“For your deliction” might more awkwardly and less precisely be phrased “to be enjoyed by you as a delicacy”, or “for you to find to be delicious”. “For your indulgence” is a common enough phrase, but there are different nuances that leave the substitute inadequate. I’m not indulging you. Deliction is about the simple pleasure of a moment, and has none of the decadence implied by indulgence. I’m not asking for your indulgence, either. If you don’t find this delicious, blow me. “For your delight” is closer, but less tasty.

The closest standing word in Mr. Oxford’s American Dictionary is “delict”, a legal term, a noun, something about breaking laws. Muddled Ramblings and Half-Baked Ideas (“The Empire”), its author, flunkies, hangers-on, sycophants, functionaries, yes-men, no-men, toadies, and armies of brain-hungry zombies do not condone or encourage any legal misdeeds by using the word “deliction” in the “What’s New” section above.



It was a typo. I wrote whorker rather than worker. I looked at the word. I liked the word. I’ve been savoring it for a couple of days now, searching for the best way to explain it.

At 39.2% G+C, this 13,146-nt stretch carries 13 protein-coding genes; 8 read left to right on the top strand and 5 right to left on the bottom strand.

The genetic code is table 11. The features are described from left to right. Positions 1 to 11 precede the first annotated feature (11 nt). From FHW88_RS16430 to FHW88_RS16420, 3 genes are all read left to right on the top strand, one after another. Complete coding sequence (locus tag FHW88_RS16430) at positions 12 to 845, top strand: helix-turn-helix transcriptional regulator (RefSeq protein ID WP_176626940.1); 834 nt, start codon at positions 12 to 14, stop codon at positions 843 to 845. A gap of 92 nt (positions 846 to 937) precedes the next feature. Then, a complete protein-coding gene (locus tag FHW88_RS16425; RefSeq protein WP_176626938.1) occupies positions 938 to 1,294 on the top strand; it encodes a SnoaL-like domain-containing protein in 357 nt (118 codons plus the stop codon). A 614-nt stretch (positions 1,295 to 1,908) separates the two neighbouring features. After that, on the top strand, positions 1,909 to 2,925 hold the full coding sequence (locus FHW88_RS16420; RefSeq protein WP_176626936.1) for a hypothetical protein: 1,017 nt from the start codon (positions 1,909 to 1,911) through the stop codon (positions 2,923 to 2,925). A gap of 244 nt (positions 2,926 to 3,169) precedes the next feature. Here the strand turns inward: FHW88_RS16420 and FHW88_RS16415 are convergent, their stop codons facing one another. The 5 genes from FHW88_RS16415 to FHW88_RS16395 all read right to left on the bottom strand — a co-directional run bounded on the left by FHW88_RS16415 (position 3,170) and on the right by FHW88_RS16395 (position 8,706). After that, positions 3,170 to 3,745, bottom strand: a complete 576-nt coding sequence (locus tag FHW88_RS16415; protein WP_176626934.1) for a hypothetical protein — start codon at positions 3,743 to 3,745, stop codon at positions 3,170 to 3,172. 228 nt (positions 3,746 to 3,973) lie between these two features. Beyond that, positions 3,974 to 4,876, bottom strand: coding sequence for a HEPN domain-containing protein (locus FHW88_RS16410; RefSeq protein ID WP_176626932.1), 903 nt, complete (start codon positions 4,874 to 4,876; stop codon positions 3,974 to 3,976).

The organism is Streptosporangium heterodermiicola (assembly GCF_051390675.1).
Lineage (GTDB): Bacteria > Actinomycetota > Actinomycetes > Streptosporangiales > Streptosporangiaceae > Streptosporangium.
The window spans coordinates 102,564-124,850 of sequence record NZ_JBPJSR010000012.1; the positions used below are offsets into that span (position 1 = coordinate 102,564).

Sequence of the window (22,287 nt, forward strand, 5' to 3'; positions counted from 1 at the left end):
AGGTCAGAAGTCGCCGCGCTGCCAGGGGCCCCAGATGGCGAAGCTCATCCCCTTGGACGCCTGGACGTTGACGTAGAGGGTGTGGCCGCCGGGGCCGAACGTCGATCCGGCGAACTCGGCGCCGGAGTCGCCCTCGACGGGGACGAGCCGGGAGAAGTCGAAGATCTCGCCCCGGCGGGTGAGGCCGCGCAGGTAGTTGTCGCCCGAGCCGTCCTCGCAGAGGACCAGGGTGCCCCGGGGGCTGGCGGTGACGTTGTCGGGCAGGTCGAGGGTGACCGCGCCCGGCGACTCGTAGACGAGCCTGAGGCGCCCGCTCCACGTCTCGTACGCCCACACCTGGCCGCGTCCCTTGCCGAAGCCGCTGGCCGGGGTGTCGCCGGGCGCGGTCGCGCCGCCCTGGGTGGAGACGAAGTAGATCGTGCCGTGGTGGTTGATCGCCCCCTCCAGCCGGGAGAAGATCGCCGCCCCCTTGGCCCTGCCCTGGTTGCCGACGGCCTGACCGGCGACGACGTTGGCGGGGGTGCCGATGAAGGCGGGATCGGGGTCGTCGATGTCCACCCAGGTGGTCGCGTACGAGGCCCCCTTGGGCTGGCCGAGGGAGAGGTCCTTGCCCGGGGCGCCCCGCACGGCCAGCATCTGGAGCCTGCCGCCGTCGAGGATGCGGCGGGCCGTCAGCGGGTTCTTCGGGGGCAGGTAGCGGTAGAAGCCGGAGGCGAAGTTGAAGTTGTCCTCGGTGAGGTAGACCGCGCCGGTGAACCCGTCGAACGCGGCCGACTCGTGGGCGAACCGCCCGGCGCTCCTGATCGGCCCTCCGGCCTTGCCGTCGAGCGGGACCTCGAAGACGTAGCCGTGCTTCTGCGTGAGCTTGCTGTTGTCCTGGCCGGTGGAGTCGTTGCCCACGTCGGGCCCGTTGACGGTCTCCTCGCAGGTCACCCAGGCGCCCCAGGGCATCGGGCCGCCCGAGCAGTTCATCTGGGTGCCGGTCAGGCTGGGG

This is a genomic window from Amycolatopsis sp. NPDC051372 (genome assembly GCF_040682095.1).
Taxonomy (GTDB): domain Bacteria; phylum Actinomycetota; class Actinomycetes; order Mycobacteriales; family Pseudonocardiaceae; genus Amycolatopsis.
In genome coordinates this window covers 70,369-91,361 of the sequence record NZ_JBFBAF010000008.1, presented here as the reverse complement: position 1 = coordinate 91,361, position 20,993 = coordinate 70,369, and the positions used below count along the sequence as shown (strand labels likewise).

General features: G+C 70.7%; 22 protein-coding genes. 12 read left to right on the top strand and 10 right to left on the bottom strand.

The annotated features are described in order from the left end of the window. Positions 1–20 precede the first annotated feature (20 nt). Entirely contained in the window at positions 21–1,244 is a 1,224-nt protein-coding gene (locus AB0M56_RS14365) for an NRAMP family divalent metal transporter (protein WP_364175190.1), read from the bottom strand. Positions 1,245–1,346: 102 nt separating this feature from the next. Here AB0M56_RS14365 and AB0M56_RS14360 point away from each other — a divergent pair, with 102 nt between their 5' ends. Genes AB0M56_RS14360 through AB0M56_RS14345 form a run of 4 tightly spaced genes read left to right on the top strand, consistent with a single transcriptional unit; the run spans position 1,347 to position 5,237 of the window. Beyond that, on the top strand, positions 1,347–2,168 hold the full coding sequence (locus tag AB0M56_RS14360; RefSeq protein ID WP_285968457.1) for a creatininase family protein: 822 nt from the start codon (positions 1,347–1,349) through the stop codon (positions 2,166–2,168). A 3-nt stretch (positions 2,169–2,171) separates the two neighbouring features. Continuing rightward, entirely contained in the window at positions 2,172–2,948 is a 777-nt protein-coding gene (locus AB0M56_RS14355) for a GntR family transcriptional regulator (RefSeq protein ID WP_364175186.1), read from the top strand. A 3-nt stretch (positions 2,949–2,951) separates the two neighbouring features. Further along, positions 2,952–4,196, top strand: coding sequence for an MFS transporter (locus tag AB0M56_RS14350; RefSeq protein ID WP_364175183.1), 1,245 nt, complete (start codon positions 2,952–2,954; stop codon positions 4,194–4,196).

Tonight, Soup Boy gave me the answer. I haven’t seen much of him lately, and moments ago I got a message from him about how working thirteen-hour days was beating him down. I nodded, understanding. That’s a hell of a long work day.

Only, I’m on hour thirteen as I write this. I’m tired, but although today was uphill, good things came of it in the end. I made some real progress, mostly identifying problems I will need to fix later, but you have to do that sometimes.

I am a slacker, apparently, simply because I love what I do. (True, I make almost no money at it, but when was that ever a measure of success?) I spend my days working, to the exclusion of my frustrated friends and bemused family members, but because I genuinely enjoy what I do to a degree that may not be healthy, to many of them I am not working. Today, part of my job was to read a fascinating piece by Milan Kundera about Franz Kafka. It was not an easy read; there was much to think about with each paragraph. It was fun, but it was work. I work every day. Enter whork.